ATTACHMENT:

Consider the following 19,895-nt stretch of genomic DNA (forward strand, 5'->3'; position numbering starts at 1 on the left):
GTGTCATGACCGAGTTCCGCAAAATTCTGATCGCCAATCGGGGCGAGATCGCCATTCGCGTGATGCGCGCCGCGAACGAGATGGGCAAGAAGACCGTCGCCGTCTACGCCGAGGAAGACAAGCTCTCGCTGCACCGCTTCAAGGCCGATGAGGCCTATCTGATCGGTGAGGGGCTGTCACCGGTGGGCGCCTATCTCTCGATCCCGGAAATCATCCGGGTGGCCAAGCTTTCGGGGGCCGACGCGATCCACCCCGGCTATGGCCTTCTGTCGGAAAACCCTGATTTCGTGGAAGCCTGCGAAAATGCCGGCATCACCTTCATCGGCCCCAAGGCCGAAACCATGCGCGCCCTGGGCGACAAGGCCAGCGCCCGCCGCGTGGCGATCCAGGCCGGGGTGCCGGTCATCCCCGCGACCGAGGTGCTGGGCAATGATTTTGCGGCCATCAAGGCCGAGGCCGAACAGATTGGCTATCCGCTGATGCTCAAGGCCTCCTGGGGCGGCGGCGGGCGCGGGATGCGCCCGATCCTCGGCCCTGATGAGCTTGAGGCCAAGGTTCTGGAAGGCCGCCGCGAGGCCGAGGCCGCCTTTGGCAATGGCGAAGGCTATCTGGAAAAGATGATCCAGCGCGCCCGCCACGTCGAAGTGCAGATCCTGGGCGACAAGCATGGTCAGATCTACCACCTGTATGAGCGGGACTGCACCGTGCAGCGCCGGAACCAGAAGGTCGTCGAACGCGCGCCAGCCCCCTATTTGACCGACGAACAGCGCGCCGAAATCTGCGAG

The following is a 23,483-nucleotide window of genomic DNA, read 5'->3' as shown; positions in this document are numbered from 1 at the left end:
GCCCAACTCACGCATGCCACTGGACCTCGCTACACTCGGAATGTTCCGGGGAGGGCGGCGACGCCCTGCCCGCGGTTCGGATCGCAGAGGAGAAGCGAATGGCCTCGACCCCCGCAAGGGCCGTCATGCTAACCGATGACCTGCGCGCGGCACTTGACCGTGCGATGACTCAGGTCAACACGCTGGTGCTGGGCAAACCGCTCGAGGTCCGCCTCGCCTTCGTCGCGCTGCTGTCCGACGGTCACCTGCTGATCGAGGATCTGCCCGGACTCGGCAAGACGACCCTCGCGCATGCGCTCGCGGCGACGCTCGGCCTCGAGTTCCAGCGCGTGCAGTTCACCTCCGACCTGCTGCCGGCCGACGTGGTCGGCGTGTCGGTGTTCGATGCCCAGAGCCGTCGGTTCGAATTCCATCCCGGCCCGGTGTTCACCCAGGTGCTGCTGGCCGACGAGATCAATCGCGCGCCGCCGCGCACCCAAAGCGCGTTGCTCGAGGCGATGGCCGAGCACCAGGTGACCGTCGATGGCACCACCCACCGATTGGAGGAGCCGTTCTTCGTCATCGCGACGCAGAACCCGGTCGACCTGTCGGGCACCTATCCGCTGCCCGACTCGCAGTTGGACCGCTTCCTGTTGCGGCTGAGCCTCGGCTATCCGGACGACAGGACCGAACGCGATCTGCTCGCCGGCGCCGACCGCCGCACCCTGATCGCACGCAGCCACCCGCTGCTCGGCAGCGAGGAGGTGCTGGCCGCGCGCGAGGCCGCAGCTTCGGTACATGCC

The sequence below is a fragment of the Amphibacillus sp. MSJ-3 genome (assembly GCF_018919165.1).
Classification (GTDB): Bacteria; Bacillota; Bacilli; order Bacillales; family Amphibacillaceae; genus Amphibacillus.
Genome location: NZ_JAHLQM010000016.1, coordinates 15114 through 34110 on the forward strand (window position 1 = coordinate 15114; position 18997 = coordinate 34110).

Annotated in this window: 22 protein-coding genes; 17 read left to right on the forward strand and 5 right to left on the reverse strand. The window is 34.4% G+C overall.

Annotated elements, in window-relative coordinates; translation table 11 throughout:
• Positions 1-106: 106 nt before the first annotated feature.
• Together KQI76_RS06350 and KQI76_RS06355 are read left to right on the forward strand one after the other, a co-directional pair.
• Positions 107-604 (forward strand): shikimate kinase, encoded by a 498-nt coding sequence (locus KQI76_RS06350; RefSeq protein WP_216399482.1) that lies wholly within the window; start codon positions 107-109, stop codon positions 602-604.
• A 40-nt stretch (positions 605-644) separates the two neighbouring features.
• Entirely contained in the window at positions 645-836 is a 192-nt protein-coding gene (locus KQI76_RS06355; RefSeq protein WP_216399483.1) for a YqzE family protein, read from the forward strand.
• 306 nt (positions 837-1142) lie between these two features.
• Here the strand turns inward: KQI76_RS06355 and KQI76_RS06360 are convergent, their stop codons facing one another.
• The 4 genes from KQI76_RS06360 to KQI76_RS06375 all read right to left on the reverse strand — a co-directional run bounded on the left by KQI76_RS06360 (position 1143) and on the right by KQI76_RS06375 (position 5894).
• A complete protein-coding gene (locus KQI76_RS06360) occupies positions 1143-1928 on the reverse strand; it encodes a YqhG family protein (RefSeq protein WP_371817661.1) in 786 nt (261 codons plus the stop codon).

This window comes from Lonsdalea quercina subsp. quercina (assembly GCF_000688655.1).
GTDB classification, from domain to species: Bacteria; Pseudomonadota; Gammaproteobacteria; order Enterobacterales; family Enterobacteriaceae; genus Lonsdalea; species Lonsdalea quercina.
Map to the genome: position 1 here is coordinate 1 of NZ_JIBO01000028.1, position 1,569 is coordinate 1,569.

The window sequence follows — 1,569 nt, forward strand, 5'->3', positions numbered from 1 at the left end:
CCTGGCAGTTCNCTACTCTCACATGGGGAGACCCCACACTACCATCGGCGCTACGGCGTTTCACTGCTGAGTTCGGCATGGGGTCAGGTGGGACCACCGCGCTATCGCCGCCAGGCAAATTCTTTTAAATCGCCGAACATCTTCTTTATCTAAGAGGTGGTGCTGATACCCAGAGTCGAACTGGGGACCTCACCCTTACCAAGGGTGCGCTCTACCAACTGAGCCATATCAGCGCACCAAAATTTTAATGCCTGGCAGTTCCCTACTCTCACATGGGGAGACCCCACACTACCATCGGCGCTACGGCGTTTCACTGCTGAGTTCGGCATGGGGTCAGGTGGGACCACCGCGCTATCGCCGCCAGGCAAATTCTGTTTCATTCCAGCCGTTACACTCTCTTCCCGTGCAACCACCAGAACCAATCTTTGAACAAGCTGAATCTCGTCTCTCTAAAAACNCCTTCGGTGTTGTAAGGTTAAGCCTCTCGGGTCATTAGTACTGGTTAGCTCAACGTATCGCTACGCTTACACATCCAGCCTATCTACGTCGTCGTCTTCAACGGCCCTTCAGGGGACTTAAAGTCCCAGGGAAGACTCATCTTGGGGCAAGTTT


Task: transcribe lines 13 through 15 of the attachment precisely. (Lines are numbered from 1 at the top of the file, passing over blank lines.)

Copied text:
• A 40-nt stretch (positions 605-644) separates the two neighbouring features.
• Entirely contained in the window at positions 645-836 is a 192-nt protein-coding gene (locus KQI76_RS06355; RefSeq protein WP_216399483.1) for a YqzE family protein, read from the forward strand.
• 306 nt (positions 837-1142) lie between these two features.